Whats an illustrative logo? What's the difference. A logo is a logo right?
Nope. There are several different styles or types of logos. All are good, just different!
An illustrative logo is a logo which includes a detailed illustration as part of it's entire design. You will be communicating WHAT your company stands for, WHO is your target market, and your logo will be FAR more memorable than a standard logo design. (At least we illustrators like to think so!)
There are 2 types of logo designs: Illustrative logos and Iconic logos. Illustrative logos are much more elaborate and harder to design. They are the best among all treatments, but can also be much more time consuming for the designer!
To establish a logo as a brand in a highly competitive market, an illustrative logo is the best solution!
Illustrative logo design is MORE ORIGINAL and MUCH HARDER to copy accidentally.
There's only so much you can create ORIGINAL with circles and squares without logos starting to look alike. I've heard posts where one artist was about to sue when they discovered their logo design (comprised of a combination of triangles) was "ripped-off". Well, two people can possibly think alike when arranging triangles because they are simple basic shapes--right? Is that like putting a copyright on the C MAJOR chord because someone's song uses it?
Illustrative logos can also subdivided into groups called "emblems", "mascot logos", and "combination marks". Clearly, the KFC guy is the mascot and spokesperson for the company and very famous and well known.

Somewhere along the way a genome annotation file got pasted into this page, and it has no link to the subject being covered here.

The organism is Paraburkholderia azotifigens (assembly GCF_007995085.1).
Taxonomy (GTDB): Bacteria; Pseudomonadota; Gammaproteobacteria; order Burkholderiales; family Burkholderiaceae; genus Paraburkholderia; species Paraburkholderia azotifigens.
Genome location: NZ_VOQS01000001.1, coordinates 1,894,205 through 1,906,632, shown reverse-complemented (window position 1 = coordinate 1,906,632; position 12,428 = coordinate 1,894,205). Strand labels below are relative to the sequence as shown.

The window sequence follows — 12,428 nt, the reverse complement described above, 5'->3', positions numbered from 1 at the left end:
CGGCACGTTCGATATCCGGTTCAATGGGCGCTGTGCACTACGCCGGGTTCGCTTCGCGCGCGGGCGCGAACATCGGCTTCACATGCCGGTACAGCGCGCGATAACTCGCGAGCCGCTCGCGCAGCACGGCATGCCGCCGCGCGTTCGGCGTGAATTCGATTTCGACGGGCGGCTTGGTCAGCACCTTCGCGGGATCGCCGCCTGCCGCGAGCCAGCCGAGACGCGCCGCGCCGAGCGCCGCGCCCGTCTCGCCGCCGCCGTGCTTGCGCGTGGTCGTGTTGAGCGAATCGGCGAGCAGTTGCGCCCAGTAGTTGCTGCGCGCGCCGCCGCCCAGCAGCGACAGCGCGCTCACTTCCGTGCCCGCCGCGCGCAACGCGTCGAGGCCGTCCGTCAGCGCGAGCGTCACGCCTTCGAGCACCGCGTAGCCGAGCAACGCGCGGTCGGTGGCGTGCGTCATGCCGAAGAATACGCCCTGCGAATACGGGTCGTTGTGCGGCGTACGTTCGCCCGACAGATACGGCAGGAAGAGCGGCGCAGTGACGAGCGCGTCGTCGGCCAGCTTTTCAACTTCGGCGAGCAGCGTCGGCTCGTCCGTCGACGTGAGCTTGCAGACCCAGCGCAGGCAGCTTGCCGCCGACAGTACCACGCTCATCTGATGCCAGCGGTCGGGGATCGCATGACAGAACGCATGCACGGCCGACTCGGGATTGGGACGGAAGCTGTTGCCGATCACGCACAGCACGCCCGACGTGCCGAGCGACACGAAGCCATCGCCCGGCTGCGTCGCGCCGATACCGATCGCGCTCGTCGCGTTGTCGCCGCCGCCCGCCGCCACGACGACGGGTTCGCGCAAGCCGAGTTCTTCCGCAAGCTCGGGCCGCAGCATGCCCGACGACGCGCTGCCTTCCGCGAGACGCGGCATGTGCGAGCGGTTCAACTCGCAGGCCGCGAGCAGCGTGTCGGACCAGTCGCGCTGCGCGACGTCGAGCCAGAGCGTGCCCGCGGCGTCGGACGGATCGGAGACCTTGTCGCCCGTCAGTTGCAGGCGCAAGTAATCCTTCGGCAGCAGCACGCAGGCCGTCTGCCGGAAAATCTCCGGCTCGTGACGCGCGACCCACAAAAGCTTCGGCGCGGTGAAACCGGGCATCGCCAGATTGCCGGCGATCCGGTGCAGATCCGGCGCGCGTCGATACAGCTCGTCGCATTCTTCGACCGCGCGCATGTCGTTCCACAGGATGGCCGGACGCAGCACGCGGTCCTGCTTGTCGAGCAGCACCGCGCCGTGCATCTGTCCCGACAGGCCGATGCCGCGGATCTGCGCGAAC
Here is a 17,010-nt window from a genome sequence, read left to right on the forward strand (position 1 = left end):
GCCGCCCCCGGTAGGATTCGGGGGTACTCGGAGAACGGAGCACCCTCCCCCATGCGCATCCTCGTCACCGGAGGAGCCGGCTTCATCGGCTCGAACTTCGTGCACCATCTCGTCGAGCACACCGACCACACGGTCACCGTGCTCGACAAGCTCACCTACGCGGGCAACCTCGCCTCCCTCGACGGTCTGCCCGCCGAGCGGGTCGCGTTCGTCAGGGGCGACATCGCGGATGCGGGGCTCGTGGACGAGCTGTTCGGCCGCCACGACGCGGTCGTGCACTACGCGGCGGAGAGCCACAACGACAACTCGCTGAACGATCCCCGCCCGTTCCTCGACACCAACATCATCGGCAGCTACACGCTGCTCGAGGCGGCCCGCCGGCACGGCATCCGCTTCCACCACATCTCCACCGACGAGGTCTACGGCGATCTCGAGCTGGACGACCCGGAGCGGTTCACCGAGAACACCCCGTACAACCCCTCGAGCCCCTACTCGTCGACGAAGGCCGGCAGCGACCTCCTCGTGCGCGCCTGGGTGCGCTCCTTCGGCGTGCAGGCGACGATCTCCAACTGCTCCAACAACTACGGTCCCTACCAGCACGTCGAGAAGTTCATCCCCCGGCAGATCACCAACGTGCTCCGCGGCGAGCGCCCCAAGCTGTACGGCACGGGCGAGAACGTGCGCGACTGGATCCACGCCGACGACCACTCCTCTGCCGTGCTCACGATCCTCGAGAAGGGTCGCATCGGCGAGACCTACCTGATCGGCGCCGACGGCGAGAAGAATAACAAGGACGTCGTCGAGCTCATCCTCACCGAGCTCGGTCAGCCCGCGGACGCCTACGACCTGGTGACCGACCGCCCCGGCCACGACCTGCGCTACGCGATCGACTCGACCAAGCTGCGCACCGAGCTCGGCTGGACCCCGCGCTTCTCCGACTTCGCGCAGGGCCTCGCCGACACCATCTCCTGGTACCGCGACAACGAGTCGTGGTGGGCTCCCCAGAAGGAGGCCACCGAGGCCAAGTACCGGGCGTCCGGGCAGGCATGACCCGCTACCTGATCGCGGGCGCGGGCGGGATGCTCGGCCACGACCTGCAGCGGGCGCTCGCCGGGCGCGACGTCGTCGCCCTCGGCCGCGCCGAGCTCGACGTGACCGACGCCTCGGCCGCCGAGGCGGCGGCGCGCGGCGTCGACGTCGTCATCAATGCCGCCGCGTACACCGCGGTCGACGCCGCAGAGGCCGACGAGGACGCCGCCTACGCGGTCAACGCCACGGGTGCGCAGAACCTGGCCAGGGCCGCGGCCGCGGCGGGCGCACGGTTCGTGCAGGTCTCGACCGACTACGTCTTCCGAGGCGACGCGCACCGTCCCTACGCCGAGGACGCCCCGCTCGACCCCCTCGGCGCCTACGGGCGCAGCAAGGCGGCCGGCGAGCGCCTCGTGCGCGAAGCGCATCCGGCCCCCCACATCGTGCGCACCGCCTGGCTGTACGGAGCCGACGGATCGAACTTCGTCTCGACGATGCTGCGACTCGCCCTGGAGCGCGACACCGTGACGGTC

The Burger King logo has been called a "combination mark" because although there is definitely an illustration here, the typography is also art, in combination with the crafted graphics of the bun and the abstract circular symbol shape that unites the two.
One of my favorites, Starbucks is considered a "emblem" logo.
And who can forget our old time favorites, Wendy's and Quaker oats. These two are considered obviously "mascot logos" because of their illustrated character that also has represented their company over the years and years.
BUT THERE ARE SOME LIMITATIONS.....If you want a logo to end up on a pen or embroidered on a sweater, a complex logo might not work well. Fine lines "disappear" so it can't be made TOO small print or complex for thread.
You may have to come up with a second version of your logo for very small branding. I don't think Starbucks seems to having any lack in their marketing, do you?
Which illustrative logos are your favorites? I'd love to know.
Now, if you were about to get a logo designed what style would you choose?